Perpetually torn between its philosophical ambitions and horror-film roots, Daylight suffers from a debilitating identity crisis. Director David Barker's minimalist setup echoes I Spit on Your Grave as pregnant Irene (Alexandra Meierhans) and her self-doubting husband, Daniel (Aidan Redmond), drive into the countryside on their way to a wedding, every gust of wind and sway of a tree an evocation of an unseen menace. When the couple is carjacked by Renny (Michael Godere), a seemingly innocuous hitchhiker, the sudden appearance of a switchblade around Irene's neck makes for a tonal shift that's especially vital. A bad situation grows exponentially worse when Daniel is forced to pick up Leo (Ivan Martin), Renny's equally sleazy accomplice.
The foursome end up at a disarmingly quiet farmhouse, and Barker builds tension to an even greater extent by illuminating the power of off-screen sound. Irene and Daniel hear bits and pieces of the criminal's conversations, clues to their own certain demise. There's even a brilliantly placed cutaway of dried blood splatter covering the floral wallpaper in the kitchen. Without the crutch of dialogue, Barker establishes Renny and Leo as lethal archetypes, defined by action instead of smarmy prose. When Renny takes Daniel down to a riverbank, puts a nap sack over his head, and casually confesses, "I'm going to slit your throat now," Daylight reaches an apex of terror that it never quite tops. Renny's matter-of-fact delivery is a striking example of evil in the small details of character.
Unfortunately, Barker segues from this brilliantly restrained scene to a more convoluted narrative trajectory, sending Daniel and a third kidnapper away to collect a ransom from his rich father-in-law. Left to wait and ponder their fates, Leo, Renny, and Irene form a spiritual triangle of warring ideologies. At this juncture, Daylight grows increasingly self-aware and problematic. We get flashbacks to Irene's therapy sessions, arguments with Daniel, and posh dinner parties. Hers is a crisis of faith, both in regard to her marriage and motherhood, and this experience creates a vacuum for religious faith to swell. Renny and Leo start to see Irene as more of a saint than a hostage, and their own characterizations become more self-reflective and doubt-riddled. The horror-film narrative, so diabolical in specific scenes toward the beginning, is overwhelmed by long-winded and increasingly stale monologues about faith.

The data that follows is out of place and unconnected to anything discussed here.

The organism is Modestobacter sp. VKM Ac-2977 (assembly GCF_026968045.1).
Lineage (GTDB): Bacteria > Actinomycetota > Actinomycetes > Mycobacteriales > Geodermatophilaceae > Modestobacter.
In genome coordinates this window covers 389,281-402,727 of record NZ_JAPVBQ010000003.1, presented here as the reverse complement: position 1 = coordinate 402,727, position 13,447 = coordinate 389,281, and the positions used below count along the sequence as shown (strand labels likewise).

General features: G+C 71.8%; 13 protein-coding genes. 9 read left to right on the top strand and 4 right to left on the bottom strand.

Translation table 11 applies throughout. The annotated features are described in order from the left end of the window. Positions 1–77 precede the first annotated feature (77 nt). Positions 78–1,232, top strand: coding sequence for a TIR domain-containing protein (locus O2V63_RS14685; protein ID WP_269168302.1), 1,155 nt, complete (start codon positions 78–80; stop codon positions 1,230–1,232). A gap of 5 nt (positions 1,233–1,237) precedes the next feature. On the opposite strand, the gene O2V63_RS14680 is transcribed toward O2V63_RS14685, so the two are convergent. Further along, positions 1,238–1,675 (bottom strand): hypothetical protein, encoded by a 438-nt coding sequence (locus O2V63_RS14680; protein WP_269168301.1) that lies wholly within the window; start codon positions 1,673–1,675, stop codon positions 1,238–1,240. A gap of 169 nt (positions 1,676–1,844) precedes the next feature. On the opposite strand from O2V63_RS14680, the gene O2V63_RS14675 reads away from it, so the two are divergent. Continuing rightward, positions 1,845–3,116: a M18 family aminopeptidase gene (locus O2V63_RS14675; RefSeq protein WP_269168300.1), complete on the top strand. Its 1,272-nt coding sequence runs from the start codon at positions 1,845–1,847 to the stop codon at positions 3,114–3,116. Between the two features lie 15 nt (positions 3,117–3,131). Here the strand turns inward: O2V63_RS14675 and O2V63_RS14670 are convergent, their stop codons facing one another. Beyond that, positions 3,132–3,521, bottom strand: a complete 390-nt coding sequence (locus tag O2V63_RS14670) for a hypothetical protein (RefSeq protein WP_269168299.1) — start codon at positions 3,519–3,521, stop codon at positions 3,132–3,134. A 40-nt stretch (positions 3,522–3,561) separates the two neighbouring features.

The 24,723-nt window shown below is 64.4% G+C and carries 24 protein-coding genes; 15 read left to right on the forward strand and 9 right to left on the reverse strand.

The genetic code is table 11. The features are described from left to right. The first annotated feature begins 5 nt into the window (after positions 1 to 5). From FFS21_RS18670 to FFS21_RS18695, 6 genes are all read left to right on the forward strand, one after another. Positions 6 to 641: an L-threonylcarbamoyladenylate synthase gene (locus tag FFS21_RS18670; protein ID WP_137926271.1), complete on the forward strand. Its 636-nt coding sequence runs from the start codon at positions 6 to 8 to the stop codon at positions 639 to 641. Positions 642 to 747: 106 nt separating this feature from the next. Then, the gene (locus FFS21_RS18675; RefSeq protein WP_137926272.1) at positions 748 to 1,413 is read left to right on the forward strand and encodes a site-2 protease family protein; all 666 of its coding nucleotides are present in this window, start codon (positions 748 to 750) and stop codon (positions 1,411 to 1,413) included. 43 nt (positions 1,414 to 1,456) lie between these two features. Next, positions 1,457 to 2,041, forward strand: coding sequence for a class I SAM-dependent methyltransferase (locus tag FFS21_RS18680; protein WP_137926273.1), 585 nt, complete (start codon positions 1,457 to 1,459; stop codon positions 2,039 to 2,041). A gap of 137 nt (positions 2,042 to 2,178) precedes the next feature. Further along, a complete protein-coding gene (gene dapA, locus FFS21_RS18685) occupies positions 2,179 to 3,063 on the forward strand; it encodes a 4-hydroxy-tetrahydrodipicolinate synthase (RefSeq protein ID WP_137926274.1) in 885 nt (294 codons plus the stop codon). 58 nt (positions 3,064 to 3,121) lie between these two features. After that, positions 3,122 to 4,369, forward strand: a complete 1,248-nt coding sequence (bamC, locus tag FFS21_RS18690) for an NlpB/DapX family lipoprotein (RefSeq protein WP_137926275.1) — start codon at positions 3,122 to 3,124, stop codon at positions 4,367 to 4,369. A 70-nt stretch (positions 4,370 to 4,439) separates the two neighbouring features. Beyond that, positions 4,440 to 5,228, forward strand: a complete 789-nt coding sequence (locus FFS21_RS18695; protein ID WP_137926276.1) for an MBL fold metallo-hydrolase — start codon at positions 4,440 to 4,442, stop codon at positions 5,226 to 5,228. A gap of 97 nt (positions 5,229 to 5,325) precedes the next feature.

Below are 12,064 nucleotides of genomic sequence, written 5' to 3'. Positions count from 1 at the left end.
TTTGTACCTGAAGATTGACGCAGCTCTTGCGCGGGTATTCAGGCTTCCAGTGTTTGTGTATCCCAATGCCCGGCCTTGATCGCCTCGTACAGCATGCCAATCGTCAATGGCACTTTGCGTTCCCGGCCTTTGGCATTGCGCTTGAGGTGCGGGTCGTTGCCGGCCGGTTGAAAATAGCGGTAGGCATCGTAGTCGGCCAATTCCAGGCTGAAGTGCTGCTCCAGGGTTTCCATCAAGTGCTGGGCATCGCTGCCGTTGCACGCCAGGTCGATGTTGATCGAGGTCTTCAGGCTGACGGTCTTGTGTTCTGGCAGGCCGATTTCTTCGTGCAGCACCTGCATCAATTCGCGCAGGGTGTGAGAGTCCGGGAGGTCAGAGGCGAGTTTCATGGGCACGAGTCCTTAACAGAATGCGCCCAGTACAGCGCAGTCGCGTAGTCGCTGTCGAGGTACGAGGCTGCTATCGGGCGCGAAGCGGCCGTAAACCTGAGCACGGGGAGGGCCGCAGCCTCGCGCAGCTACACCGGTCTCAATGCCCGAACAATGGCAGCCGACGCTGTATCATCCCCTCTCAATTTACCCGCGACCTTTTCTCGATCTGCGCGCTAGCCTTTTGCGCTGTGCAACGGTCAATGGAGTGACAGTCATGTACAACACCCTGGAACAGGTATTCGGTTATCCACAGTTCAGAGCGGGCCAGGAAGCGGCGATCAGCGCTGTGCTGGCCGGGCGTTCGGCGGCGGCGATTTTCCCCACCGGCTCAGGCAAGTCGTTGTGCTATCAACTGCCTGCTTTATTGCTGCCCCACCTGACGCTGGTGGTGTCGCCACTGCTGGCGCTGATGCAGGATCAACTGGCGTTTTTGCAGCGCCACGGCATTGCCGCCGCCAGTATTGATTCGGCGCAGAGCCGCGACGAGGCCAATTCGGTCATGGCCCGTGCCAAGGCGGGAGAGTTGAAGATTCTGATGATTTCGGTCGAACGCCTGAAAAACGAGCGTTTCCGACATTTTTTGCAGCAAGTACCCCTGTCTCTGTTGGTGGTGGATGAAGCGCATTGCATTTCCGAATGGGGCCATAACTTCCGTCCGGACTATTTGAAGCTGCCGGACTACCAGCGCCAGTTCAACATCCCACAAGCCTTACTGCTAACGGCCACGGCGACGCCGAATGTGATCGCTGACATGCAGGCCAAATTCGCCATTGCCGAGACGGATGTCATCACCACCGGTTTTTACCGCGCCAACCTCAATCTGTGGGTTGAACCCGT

If Barker's potent audible references and visual compositions occasionally mirror the best the horror genre has to offer, his actors' terribly uneven performances can't transcend the more familiar narrative revelations. Leo's bursts of sexual aggression, Renny's unsettled brutality, and Irene's deadpan manipulation all feel forced, never working in unison during the most intense scenes. Interestingly, Barker ends with a stunning moment of violence that suddenly cuts this talky approach short, a small coup de grace for a film brimming with wasted potential. The reality of blood spilling onto the floor makes all the musings about God and regret seem terribly inconsequential.
Flashes of genre deconstruction make it clear that Daylight wants to be a subversive take on the home-invasion film, inverting the scenarios in ways that will reveal more about the characters' complex motivations. However, by the time Irene becomes an avenging angel, the Shakespearean character traits have simply formed a series of smoke and mirrors to mask elements of familiar screenwriting. Barker tries to stretch the complex cautionary tale to a necessary feature length, but at a mere 75 minutes, Daylight lacks the cinematic endurance to convincingly register as either.